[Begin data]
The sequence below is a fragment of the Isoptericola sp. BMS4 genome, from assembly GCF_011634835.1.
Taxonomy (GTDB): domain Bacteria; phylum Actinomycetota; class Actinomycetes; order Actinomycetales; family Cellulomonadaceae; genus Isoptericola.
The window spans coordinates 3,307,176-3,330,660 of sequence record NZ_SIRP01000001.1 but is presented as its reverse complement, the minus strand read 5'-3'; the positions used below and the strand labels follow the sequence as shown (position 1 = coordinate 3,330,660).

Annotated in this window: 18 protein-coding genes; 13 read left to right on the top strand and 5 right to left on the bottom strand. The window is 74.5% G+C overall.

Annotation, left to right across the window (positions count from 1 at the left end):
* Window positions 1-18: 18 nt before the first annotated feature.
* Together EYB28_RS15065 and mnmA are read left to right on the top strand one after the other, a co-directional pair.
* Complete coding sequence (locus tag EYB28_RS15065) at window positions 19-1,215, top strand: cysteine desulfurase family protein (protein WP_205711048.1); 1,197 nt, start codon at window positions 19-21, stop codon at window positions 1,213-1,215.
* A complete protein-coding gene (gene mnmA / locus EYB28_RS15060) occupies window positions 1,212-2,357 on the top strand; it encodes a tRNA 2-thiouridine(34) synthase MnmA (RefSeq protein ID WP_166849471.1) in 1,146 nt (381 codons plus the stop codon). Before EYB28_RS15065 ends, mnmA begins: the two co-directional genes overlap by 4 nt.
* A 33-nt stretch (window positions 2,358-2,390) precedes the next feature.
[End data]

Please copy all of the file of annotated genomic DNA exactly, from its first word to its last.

The sequence below is a fragment of the Isoptericola sp. BMS4 genome, from assembly GCF_011634835.1.
Taxonomy (GTDB): domain Bacteria; phylum Actinomycetota; class Actinomycetes; order Actinomycetales; family Cellulomonadaceae; genus Isoptericola.
The window spans coordinates 3,307,176-3,330,660 of sequence record NZ_SIRP01000001.1 but is presented as its reverse complement, the minus strand read 5'-3'; the positions used below and the strand labels follow the sequence as shown (position 1 = coordinate 3,330,660).

Annotated in this window: 18 protein-coding genes; 13 read left to right on the top strand and 5 right to left on the bottom strand. The window is 74.5% G+C overall.

Annotation, left to right across the window (positions count from 1 at the left end):
* Window positions 1-18: 18 nt before the first annotated feature.
* Together EYB28_RS15065 and mnmA are read left to right on the top strand one after the other, a co-directional pair.
* Complete coding sequence (locus tag EYB28_RS15065) at window positions 19-1,215, top strand: cysteine desulfurase family protein (protein WP_205711048.1); 1,197 nt, start codon at window positions 19-21, stop codon at window positions 1,213-1,215.
* A complete protein-coding gene (gene mnmA / locus EYB28_RS15060) occupies window positions 1,212-2,357 on the top strand; it encodes a tRNA 2-thiouridine(34) synthase MnmA (RefSeq protein ID WP_166849471.1) in 1,146 nt (381 codons plus the stop codon). Before EYB28_RS15065 ends, mnmA begins: the two co-directional genes overlap by 4 nt.
* A 33-nt stretch (window positions 2,358-2,390) precedes the next feature.